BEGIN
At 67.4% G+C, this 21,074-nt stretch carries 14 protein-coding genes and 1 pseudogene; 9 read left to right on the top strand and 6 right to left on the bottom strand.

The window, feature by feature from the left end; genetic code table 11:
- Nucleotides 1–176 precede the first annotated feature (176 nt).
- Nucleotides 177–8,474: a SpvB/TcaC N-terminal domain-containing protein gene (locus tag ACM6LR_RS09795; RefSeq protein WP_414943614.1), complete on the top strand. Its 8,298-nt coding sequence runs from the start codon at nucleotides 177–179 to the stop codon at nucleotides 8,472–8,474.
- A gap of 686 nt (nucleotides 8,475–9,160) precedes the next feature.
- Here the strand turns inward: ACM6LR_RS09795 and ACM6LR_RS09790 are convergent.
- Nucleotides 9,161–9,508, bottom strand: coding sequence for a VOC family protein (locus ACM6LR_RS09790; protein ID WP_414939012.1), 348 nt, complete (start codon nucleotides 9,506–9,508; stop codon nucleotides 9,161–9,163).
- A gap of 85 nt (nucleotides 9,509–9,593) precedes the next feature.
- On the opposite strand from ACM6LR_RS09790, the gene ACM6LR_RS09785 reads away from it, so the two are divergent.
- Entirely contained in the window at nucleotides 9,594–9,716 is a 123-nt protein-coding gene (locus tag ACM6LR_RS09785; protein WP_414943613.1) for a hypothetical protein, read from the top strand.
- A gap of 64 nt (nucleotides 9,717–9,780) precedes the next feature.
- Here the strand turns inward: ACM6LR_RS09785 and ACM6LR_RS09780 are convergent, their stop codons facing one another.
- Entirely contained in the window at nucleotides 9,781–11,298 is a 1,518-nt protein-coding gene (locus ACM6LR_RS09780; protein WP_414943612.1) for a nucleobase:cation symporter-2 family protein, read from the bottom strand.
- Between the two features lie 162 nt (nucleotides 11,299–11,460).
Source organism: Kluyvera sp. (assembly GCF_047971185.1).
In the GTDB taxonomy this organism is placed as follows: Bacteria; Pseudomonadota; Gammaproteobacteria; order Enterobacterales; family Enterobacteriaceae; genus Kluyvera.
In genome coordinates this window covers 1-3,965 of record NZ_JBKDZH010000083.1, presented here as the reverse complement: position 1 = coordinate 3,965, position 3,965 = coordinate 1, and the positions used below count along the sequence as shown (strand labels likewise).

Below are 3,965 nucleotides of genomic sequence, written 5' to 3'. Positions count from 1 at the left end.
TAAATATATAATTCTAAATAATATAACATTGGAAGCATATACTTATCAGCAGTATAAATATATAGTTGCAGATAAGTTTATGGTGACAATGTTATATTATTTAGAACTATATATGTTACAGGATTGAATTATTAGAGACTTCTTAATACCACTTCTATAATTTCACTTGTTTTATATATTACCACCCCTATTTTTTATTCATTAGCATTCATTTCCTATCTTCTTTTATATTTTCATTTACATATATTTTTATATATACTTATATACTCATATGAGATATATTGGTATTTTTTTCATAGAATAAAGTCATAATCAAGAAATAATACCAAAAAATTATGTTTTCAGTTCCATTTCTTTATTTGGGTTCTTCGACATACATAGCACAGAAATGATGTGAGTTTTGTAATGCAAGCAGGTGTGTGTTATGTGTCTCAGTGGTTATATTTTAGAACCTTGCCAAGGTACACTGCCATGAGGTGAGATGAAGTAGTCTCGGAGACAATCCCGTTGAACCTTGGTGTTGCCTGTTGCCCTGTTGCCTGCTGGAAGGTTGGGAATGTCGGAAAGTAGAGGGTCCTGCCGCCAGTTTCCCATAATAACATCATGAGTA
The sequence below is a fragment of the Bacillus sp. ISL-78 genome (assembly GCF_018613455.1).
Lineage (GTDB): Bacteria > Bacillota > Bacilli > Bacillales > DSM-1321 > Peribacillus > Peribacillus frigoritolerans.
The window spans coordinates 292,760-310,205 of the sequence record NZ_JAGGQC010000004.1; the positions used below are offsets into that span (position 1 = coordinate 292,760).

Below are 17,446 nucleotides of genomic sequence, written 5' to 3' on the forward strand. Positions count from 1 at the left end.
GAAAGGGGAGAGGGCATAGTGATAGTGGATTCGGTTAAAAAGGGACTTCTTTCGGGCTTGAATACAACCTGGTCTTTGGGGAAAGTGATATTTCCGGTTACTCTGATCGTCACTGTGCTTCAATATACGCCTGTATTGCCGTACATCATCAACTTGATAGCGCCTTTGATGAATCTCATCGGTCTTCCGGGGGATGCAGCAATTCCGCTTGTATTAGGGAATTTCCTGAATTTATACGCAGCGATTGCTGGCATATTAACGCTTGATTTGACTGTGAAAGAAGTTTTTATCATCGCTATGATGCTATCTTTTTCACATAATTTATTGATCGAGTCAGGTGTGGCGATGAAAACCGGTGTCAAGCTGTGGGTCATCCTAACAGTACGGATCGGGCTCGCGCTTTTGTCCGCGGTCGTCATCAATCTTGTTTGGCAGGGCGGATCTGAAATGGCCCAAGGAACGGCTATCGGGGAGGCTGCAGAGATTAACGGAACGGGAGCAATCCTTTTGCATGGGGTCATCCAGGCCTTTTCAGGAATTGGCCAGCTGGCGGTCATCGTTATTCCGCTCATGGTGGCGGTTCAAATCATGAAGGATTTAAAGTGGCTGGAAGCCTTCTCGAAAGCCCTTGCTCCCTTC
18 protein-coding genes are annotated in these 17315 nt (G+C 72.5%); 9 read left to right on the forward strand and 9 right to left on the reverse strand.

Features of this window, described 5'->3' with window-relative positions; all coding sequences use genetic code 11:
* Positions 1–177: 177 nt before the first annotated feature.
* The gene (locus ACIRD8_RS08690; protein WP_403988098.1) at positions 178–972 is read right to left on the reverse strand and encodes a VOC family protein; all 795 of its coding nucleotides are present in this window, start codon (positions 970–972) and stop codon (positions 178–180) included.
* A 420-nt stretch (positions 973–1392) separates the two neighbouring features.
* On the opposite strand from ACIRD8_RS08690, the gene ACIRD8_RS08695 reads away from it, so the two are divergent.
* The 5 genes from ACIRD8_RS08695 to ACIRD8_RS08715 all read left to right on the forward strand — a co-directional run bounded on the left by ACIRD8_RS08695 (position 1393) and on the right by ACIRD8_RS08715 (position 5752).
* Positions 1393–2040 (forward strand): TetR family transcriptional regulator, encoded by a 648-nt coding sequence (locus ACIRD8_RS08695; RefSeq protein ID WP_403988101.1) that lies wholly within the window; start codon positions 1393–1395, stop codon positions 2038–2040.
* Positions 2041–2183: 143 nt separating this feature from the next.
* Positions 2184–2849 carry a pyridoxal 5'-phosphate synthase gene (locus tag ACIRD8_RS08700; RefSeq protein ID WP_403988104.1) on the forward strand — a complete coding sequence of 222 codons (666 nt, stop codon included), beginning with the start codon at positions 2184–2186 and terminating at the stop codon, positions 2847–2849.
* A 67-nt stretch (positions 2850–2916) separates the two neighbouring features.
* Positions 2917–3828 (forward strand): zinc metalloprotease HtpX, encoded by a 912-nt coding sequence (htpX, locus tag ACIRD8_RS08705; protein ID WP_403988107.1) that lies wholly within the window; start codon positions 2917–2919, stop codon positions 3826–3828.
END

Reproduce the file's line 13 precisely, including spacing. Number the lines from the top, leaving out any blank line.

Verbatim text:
- Entirely contained in the window at nucleotides 9,781–11,298 is a 1,518-nt protein-coding gene (locus ACM6LR_RS09780; protein WP_414943612.1) for a nucleobase:cation symporter-2 family protein, read from the bottom strand.